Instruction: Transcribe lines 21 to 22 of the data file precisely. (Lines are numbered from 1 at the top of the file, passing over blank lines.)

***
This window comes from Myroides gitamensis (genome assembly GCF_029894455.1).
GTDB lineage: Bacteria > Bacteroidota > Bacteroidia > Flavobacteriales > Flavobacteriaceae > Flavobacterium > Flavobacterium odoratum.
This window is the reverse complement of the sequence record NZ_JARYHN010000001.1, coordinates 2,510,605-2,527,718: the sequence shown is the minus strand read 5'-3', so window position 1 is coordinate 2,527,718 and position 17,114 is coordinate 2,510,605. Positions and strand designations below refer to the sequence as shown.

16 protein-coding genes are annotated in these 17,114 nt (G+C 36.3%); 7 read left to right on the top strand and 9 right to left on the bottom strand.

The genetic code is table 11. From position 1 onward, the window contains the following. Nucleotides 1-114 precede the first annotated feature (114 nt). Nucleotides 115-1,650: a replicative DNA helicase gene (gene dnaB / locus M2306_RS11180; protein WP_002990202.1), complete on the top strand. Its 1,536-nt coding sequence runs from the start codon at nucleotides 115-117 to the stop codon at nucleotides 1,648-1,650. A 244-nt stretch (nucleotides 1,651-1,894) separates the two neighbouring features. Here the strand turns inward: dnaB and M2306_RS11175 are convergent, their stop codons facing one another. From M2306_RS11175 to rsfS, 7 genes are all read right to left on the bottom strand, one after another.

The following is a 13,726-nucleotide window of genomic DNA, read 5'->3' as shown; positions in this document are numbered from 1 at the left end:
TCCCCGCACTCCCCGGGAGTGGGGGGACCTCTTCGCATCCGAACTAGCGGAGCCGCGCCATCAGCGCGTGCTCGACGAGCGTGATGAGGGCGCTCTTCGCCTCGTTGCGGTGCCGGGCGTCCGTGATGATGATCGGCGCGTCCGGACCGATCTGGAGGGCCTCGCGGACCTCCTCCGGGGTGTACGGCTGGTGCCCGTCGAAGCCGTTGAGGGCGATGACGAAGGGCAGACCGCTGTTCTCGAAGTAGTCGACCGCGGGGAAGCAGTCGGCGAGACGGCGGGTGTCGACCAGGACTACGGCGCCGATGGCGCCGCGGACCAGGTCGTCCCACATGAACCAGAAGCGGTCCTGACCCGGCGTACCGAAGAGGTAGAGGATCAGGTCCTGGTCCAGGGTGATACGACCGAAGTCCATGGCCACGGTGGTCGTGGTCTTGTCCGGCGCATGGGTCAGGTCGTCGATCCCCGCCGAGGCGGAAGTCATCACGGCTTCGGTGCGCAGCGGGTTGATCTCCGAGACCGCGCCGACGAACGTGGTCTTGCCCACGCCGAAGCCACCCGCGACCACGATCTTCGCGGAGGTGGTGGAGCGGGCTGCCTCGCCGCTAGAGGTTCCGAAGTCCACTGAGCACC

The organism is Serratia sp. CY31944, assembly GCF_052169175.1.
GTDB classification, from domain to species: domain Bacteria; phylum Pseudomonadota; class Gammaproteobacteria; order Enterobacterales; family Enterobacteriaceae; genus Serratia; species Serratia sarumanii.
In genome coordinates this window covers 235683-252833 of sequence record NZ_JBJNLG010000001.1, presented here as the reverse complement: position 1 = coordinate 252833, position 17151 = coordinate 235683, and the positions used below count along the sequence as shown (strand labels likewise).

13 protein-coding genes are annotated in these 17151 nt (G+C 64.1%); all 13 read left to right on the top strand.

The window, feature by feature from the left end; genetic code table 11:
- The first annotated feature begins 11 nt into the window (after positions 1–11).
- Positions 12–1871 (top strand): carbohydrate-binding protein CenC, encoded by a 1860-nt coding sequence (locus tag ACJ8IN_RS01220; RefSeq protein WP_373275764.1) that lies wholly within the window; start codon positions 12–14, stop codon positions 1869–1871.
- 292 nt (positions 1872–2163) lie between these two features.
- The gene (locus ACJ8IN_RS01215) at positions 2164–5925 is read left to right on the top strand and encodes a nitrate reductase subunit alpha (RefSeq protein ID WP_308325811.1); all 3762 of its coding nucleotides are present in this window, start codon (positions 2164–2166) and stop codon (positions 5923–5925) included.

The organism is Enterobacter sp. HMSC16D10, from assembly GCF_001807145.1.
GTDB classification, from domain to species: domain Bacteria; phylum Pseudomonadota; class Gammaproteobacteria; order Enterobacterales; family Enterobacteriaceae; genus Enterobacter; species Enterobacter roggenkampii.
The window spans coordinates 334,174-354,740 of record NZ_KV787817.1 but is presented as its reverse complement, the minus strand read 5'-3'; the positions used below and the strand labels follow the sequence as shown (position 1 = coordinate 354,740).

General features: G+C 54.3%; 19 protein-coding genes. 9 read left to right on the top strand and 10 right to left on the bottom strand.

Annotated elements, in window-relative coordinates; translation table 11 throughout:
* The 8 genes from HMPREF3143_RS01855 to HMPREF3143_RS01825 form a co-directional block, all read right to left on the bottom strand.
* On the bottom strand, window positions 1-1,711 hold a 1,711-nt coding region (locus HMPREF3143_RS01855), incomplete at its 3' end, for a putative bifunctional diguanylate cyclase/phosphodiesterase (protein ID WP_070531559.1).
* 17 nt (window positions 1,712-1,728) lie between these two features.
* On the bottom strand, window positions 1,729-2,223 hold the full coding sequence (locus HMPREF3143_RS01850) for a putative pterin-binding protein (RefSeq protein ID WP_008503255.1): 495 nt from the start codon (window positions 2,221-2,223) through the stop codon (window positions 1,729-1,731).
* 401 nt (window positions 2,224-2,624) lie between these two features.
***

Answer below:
Annotated elements, in window-relative coordinates; translation table 11 throughout:
* The 8 genes from HMPREF3143_RS01855 to HMPREF3143_RS01825 form a co-directional block, all read right to left on the bottom strand.